Of Large and Small Publishers
Arthur Sido, active blogger and contributor to our Under Christ’s Archy project, as well as frequent blog reviewer, calls attention to the news that HarperCollins has acquired Thomas Nelson and will now control 50% of the Christian publishing market (his source is Christianity Today.) Arthur made kind reference to Energion in his post.
Now in the larger scheme of things, Energion Publications is a rather small player. So what’s the mission around here?
The reason I founded this company was to make a difference for the kingdom of God through publishing Christian materials. I didn’t have a specific theological agenda in the sense that I wanted to support Reformed, Charismatic, Wesleyan, or any other particular theological movement. I’ve published materials from each of those perspectives, but my goal is not to promote a particular theology.
My goal is to promote greater thinking about theology by everyone in the church, not just by pastors and seminary professors. Thus I hope that some of the books I publish challenge you or even offend you, but that they do so in such a way as to make you study more, think harder, and then . . .
As my wife and I were studying the lectionary texts on Sunday afternoon, I read Matthew 23:1-12. As is my habit, I translated it from Greek on the fly, and as I came to the last clause in verse 3, I read it rather literally: “for they say but they don’t do.” Now given time, that’s not what I’d call the best English translation, but it caught my wife’s ear, and then it caught mine. How many of us “say but don’t do?”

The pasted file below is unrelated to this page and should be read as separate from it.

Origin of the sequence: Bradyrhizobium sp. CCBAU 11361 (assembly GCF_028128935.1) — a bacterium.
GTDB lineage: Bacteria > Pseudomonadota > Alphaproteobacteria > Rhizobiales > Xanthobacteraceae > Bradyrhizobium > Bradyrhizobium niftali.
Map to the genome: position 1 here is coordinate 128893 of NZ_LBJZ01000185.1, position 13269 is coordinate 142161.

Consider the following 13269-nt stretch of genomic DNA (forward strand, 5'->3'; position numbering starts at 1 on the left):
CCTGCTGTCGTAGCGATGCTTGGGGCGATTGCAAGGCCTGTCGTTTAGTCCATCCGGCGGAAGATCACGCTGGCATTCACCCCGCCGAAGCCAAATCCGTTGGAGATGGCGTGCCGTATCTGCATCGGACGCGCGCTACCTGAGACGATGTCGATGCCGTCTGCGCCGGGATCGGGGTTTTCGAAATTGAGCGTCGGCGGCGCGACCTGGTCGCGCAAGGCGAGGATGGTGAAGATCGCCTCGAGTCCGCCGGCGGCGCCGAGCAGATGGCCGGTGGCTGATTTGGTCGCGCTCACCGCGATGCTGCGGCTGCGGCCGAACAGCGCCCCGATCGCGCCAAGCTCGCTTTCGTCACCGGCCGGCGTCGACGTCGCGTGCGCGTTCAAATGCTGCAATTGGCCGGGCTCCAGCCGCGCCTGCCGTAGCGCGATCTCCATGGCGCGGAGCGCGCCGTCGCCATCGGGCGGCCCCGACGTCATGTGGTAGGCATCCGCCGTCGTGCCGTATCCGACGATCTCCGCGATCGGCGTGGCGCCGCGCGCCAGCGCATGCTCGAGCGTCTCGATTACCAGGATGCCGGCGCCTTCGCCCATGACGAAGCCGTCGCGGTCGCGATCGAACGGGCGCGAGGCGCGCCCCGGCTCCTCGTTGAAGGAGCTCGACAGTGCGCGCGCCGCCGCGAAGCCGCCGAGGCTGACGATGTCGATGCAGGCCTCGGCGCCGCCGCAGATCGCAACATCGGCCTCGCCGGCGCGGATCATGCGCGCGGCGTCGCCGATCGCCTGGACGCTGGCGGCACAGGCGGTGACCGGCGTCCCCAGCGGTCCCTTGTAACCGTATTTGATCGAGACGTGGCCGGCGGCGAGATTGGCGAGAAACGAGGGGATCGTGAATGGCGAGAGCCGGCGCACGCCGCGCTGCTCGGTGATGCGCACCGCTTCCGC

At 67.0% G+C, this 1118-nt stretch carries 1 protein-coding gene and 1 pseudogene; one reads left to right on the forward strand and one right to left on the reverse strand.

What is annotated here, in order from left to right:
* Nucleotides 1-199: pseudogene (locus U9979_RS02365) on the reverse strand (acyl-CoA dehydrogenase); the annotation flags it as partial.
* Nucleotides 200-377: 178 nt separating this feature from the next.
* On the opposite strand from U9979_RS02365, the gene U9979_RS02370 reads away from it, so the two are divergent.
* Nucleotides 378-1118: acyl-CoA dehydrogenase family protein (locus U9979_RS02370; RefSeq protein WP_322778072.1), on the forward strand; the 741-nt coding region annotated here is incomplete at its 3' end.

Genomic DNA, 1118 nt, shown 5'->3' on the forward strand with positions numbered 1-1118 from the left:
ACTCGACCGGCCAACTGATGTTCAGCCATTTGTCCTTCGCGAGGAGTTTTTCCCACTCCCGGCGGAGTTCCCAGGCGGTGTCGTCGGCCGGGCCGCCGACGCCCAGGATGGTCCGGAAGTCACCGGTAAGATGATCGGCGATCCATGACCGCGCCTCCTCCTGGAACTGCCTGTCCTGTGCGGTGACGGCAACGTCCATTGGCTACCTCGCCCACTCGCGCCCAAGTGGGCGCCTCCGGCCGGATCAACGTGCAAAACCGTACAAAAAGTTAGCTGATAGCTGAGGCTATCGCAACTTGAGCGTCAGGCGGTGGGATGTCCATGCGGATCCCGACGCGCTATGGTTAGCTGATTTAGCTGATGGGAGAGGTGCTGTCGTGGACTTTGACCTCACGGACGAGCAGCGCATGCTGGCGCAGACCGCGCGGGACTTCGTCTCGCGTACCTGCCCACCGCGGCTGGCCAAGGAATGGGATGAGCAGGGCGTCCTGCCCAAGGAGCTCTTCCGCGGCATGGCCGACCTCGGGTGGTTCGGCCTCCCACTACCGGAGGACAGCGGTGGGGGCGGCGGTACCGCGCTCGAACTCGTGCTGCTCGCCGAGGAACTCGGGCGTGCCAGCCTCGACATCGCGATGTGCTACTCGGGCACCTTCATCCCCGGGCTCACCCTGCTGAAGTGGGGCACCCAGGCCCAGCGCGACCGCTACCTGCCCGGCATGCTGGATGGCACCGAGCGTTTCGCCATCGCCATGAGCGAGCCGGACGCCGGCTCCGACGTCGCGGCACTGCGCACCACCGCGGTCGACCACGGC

Ever since I first joined a United Methodist congregation, I’ve been regularly asked about how one studies the Bible. But when I start telling people what I do in order to keep involved with scripture, I find they’re not willing to put in the time and effort. Methodists who commit to Disciple Bible Study and carry through on that get a season of serious commitment, but what is needed is a lifetime of such commitment.
I’m willing to simplify and popularize, but only if the goal remains clear. We have to improve. We have to go deeper.
I think that saying but not doing results from a lack of thinking. I think that if we took what we claim to believe seriously, our lives (as we live them now) would horrify us. I recall a conversation I had with a friend who is an atheist. The subject of certain behavior by a very public Christian came up. She said to me, “If I believed in God, I’d be afraid to do something like that.” That reminds me of Psalm 14:1 “The fool has said in his heart, ‘There is no God.'” But if you look at the context, it’s not aimed at real atheists, but rather at those within the community of faith, who think God isn’t involved and active, and don’t believe their behavior matters.
So the motto at the top of this page — Educate! Energize! Empower! — may sound like buzzwords to you. But the intent is very serious. Learn first, get motivated, and go out in mission to the entire world.
Energion Publications is small (but growing). I have to consider business. I do have to sell books or I’ll shut down. But the ultimate mission is not making money. It’s about making followers of Jesus. We ask the question of whether we can sell a book before we publish it. But we also ask, “Is this book going to build God’s kingdom?” That’s part of every conversation on whether to offer an author a contract.